Say, for example, your best friend bails on you again. Understandably, you’re fuming! She’s done this so many times before and you feel unconsidered because you’ve set aside time for her in your busy schedule and you’ve missed out on something else you could’ve been doing. It feels like you are giving more to the friendship than she is. When you reparent yourself in this moment, you give yourself the opportunity to pause, notice and rather than reflexively fly off the handle as you may have done previously. By reparenting yourself here, you can remain calm by asking yourself: “What am I feeling right now?” And answering those questions objectively. “I am feeling rage because I don’t feel considered. I feel this friendship is not reciprocal. I need to distance myself before I reply and communicate that I am hurt.” When you give yourself that space, when you listen to what your inner child needs (through what is being manifested in your present emotions), you are able to give yourself (and others) the grace which is the foundation to all emotional healing. Perhaps that same friend was feeling anxious and overwhelmed and couldn’t bring herself to leave the house.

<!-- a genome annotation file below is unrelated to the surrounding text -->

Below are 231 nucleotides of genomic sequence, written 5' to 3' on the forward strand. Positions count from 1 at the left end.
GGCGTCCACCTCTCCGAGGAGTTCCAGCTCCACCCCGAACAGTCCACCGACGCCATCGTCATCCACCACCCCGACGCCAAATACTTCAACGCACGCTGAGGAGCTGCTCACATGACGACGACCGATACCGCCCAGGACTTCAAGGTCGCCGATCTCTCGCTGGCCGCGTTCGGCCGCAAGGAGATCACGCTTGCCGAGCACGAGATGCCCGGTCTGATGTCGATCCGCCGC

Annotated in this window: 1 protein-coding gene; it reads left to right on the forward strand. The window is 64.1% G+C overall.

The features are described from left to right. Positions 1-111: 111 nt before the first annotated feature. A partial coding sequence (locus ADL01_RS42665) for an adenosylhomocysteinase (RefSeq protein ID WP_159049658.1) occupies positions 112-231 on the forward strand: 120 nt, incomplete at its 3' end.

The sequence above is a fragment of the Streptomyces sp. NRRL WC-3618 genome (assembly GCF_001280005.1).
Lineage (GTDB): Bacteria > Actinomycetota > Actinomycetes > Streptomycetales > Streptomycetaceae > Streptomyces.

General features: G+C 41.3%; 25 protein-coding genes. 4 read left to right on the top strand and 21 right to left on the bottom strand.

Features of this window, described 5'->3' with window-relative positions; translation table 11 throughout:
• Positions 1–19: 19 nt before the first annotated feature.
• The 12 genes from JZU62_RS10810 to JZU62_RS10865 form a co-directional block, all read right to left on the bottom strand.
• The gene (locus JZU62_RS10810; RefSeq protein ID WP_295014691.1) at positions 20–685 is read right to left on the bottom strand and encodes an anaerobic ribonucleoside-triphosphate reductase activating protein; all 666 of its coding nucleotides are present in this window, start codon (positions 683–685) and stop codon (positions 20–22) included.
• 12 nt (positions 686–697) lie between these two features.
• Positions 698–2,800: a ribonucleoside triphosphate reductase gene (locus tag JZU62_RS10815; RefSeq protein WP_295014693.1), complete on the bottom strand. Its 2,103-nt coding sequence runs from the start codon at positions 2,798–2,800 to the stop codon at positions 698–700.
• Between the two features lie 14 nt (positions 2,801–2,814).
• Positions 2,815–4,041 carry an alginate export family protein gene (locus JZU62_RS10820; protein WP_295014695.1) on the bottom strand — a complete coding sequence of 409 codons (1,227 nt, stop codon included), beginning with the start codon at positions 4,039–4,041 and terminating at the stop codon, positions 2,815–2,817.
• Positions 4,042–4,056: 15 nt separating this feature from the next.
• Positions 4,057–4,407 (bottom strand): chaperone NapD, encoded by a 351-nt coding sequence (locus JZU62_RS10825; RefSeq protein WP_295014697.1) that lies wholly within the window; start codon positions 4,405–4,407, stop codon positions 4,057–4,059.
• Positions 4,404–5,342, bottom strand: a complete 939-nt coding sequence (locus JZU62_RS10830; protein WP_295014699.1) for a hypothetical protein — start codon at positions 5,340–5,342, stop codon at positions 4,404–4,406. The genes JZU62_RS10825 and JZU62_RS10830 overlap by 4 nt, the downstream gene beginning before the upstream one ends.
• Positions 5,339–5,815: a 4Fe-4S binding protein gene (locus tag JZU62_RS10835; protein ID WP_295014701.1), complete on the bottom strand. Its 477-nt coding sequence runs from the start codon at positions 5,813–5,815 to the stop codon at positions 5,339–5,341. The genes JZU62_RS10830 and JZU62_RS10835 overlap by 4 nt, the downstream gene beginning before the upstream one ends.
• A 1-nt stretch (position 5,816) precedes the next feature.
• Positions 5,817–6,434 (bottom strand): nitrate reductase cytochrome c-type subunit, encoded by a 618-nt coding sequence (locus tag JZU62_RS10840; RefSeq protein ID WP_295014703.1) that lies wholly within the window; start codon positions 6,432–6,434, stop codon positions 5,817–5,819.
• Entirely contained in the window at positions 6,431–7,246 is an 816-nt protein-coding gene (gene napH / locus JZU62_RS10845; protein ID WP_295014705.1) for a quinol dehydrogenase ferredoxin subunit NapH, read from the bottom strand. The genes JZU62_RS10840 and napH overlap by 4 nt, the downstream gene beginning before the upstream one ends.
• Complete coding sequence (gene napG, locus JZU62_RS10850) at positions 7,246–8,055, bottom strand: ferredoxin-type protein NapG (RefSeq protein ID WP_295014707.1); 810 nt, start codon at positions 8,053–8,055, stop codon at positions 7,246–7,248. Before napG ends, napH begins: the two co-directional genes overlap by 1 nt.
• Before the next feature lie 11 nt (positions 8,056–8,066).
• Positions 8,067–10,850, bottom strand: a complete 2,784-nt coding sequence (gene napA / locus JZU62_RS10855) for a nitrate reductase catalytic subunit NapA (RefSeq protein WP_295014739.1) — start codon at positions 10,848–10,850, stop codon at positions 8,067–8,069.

So if you find yourself stuck in these reactive cycles of anger, anxiety, shame, rage, any kind of ‘hot’ emotion, or better yet ‘cold’: regret, doubt or depression, seek to connect with the most vulnerable part of you who has been there waiting for you for so long. 

We’re all tender humans who have experienced pain. But once we acknowledge that that pain has manifested as our inner child, we can begin to start healing those old emotional wounds that are keeping us stuck in these cycles. Be curious; see how your present really is a reflection of your past and know that that isn’t you – it is simply who you’ve been conditioned to think you are since childhood.

Right. Time for a stiff drink after all that. Congrats if you made it this far!